Ex: While I figured out a way to Atlanta without my GPS, if I had simply downloaded the directions via Google Maps before my adventure, I wouldn’t have gotten off course. The offline map would have continued to guide me without hassles and detours. A Mutual Success Plan does the same thing – it ensures that if details change in the deal (say a close date), you can refer to your discovery agreement to prevent unnecessary roadblocks. “In our mutual success plan you said that your company wants this launch to go live in January to ensure you can streamline your renewals process – why are you suddenly wanting to push this to Q2?” – the close date may still change, but you and your client are both held accountable to timeline and implementation, etc…

Distractions on the long winding road to PO:

It is important to be mindful of where you are in the process…mind the gap of what you need to do to get to the PO. Don’t assume that you have a done deal simply because the CEO liked a feature. Why did they like that feature? What gap does it fill? What value is bringing to their table. Is it a nice to have (that’s cool) or a need to have to transforming their business and yield ROI.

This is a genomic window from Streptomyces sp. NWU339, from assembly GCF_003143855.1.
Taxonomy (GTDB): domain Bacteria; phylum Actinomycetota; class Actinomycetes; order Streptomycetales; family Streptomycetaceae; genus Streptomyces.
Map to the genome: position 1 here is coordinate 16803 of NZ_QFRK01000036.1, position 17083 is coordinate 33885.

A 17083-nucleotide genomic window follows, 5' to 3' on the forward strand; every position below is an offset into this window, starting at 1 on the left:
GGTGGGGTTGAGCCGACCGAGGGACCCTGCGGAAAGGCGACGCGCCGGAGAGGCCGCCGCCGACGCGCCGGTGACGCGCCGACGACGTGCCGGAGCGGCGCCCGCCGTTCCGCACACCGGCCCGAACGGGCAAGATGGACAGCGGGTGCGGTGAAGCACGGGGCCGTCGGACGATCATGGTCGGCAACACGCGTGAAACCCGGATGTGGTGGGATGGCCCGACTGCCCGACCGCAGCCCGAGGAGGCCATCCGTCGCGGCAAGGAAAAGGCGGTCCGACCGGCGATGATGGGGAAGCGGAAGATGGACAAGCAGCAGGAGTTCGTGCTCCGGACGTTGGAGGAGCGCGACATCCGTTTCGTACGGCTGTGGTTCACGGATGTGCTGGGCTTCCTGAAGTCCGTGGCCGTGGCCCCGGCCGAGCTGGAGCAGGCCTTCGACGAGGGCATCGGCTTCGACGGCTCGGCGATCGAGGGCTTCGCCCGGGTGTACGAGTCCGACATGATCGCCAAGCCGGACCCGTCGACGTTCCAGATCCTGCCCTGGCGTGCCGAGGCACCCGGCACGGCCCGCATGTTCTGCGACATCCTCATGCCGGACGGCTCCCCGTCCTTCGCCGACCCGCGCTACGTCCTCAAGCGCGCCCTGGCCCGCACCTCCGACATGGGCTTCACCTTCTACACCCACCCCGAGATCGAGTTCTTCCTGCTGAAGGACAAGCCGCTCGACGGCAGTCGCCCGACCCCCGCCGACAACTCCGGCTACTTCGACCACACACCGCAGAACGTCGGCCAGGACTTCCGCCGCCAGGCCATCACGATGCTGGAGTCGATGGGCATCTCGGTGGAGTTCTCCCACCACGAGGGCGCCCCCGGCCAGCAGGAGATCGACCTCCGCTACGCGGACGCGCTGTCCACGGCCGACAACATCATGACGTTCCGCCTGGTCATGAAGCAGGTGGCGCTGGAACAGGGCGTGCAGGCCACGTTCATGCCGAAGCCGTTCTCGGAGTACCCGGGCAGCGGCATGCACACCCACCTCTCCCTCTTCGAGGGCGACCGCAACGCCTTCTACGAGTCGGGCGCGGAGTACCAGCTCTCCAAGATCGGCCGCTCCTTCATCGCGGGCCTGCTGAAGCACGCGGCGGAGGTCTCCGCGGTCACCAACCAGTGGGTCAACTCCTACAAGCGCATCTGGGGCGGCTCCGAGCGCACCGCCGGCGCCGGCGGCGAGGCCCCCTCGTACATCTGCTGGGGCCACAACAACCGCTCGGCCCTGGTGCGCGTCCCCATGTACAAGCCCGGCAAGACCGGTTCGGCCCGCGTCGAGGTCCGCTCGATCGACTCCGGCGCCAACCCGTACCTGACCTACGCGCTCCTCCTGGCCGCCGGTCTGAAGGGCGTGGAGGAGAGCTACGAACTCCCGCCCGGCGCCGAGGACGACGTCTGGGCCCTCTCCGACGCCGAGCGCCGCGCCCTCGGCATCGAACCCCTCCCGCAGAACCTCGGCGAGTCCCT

When working with multiple decision makers and champions we can often get into the weeds and go on a wild goose chase trying to get answers for questions that are not relevant to the final decision making process. Always qualify – why? How would this be helpful? I know that I spent two weeks getting compliance documentations for a champion thinking it would convince the CEO to purchase, but the DM cared more about integration with their ERP system.

Don’t let one thorn prevent you from seeing the rosebush. This may sound a bit cliche, but it is easy to get distracted and frustrated when we have a gatekeeper, false champion or board member who piles on a mountain of pressure and objections right before the deal closes. Don’t panic! Instead mind the gap and focus on what you can control to get the deal back on track and answer their objections.